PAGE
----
Mark Antony Fourree Denarius.

Mark Antony Fouree denarius

At first glance this looks like a fairly common Legion XXI denarius of Mark Antony, just highly worn and somewhat corroded. On closer inspection there is more too it than that as it has some fairly unusual features.

For those not familiar with the term fourree, it is a French word meaning filled, which in numismatics describes a coin with a higher purity silver (and occasionally gold) foil over a baser metal core of usually a copper alloy. Most fourree are ancient counterfeits by counterfeiters who's intent was to pass them as solid metal coins. There is debate on possible officially minted fourree coins, but other than the emergency tetradrachma of Athens at the end of the Peloponnesian war and some Claudius fourree found in England which are questionable, I personally believe all fourree coins are ancient counterfeits.

Most fourree have silver foil wrapped around a copper or bronze core, usually with a layer of solder holding it on. There are a few of ways of wrapping the foil over the core, sometimes with the joint on the edge, and sometimes as with this example the joint is on one of the surfaces with two over lapping sheets of foil. There will nearly always be a joint where the foil sheets meet but on many examples it can be very difficult to see. Fortunately on the coin discussed here, the joint is very clear and we can see that the fourree maker started with two sheets, one larger than the other. The smaller sheet was placed on the reverse, just covering it. The larger sheet was placed over the obverse and wrapped around so that the edges are fully covered and this sheet then overlaps the reverse sheet. The joint is a sightly irregular circular line seen only on the reverse. Either during striking, or possibly by hitting the flan with a hammer prior to striking, the joint was flattened and while clearly visible on this specimen now, I suspect prior to the wear or weathering this coin has received, it was not so obvious when freshly minted. Here are two close ups of that joint :

Mark Antony Fourree denarius Mark Antony Fourree denarius

This joint leaves no doubt that we are looking at a ancient fourree, not just a deteriorated and corroded official coin.

Wear and deterioration of the coating has exposed large areas of the core where we can see the most unusual feature of this example :

Mark Antony Fourree denarius Mark Antony Fourree denarius

Unlike most fourree with copper or bronze cores, this coin has a billon (baser silver) core with the look of either badly mixed silver and copper, an alloy where the silver and copper have separated over time due to crystallization, or possibly a little of both. Note the fairly large blob of oxidized copper to the upper right which is now the entire core would look if this were just a copper core.

One might ask why a counterfeiter would reduce his profit by using a base silver core rather than just copper. A possible answer could be he was working in a time and place where banker's stamps were commonly applied to these coins to check for copper cores. Such Banker's stamps are commonly seen on Mark Antony denarii, so that may have been a concern to this counterfeiter. While a banker's stamp could easily expose a the copper, with this silvery billon core no copper would be exposed dramatically reducing risk of detection, so reducing the forgers risk as he passed his coins into circulation.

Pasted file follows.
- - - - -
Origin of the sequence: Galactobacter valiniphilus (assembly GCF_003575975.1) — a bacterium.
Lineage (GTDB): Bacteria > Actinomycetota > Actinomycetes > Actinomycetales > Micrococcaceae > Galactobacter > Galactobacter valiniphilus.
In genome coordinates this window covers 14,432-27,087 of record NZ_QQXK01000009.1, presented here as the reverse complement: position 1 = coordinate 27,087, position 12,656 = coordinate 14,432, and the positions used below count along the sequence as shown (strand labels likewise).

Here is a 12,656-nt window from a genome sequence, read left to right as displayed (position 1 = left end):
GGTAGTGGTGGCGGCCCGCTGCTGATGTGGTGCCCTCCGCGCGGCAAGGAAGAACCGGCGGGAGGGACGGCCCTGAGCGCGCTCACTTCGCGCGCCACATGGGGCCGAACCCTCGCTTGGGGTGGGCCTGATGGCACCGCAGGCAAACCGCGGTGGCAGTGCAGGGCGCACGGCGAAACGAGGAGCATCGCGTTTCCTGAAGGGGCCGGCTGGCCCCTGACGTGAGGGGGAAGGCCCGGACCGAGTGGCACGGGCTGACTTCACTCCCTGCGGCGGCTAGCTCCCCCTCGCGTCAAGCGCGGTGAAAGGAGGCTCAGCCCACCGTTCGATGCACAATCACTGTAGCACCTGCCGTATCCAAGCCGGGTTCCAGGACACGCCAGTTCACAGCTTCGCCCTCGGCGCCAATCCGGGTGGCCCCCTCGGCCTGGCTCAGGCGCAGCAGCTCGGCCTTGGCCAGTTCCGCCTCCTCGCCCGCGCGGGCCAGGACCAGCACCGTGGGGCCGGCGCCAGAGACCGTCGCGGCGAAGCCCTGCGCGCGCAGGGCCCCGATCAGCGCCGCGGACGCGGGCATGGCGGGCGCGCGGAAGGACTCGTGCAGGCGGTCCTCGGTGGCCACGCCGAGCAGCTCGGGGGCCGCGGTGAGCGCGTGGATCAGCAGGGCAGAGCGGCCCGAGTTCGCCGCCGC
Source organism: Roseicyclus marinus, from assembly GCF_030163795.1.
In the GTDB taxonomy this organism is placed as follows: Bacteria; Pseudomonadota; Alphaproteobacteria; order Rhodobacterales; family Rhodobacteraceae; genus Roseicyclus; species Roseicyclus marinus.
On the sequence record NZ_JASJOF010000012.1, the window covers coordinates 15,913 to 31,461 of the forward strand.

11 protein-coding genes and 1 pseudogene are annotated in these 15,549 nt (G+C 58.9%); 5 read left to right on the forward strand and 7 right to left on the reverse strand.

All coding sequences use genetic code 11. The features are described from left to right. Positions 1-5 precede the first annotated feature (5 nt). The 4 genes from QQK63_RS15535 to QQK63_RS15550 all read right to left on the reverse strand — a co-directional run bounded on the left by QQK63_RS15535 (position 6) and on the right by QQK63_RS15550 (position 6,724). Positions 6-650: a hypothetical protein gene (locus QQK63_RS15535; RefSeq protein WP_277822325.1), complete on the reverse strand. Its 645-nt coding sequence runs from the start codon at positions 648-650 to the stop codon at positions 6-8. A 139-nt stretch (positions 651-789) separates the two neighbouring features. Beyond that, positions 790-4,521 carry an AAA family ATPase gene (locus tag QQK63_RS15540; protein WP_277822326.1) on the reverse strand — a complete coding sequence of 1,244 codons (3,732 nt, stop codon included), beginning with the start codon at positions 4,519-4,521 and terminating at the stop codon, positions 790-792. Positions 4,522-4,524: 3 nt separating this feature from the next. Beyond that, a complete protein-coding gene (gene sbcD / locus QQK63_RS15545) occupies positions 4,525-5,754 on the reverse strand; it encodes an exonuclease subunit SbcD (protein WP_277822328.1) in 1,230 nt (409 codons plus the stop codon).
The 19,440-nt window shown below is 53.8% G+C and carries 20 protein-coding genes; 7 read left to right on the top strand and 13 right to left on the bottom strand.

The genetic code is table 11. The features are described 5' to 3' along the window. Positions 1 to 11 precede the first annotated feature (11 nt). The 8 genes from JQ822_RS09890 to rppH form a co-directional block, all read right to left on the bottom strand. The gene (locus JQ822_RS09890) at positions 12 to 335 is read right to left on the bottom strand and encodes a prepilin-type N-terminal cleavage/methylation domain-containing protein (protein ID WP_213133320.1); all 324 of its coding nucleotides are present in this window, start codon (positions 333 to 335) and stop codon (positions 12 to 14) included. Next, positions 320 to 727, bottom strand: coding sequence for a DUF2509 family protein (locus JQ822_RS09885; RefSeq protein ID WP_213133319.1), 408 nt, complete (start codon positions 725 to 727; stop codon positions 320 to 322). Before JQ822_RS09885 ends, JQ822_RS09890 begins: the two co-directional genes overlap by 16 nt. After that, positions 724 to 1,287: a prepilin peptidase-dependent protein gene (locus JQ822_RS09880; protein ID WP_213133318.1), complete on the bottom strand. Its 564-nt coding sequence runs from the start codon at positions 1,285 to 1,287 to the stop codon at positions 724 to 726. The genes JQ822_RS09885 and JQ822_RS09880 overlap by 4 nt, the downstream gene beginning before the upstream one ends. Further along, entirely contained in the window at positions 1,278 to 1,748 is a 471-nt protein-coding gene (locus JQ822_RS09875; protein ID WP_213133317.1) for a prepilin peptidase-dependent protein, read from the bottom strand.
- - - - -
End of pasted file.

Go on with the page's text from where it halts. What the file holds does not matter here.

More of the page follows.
The coins specifications are :

Weight: 2.78 grams, although the coin appears very worn with enough of the plate missing that we can assume it was heavier, probably between 3.0 and 3.1 grams, when minted.
Size: 15.5 x 17.3 mm.
Thickness: 1.7 mm
Purity: While impossible to determine the exact purity of the core without better testing than I can do here, the visual appearance of the core and the separation of the silver and copper suggest an alloy of somewhere between 20 and 25% silver.

Official Mark Antony Legionary denarii are about 82% silver and range from about 3.1 to 3.85 grams, with most examples between 3.5 to 3.7 grams. A counterfeiter picking 100 official coins averaging 3.75 grams out of circulation could melt them down and add enough copper to the alloy to many about 397 new flans of 25% silver at 3.1 grams, a roughly 400% profit margin. Those coins would have the following characteristics:

1) The style of these dies is pretty good and would be difficult to detect as false when mixed with a larger group of official coins.

2) At 3.1 grams when minted they are lighter weight than normal but still within the lowest weight possible for official coins.

3) The foil coating provides for the look and feel of the higher purity official coins.

4) The billon core dramatically reduces the risk of detection via test marking.

This coin is rather worn, and that would not have happened if it had not passed successfully as official at that time.


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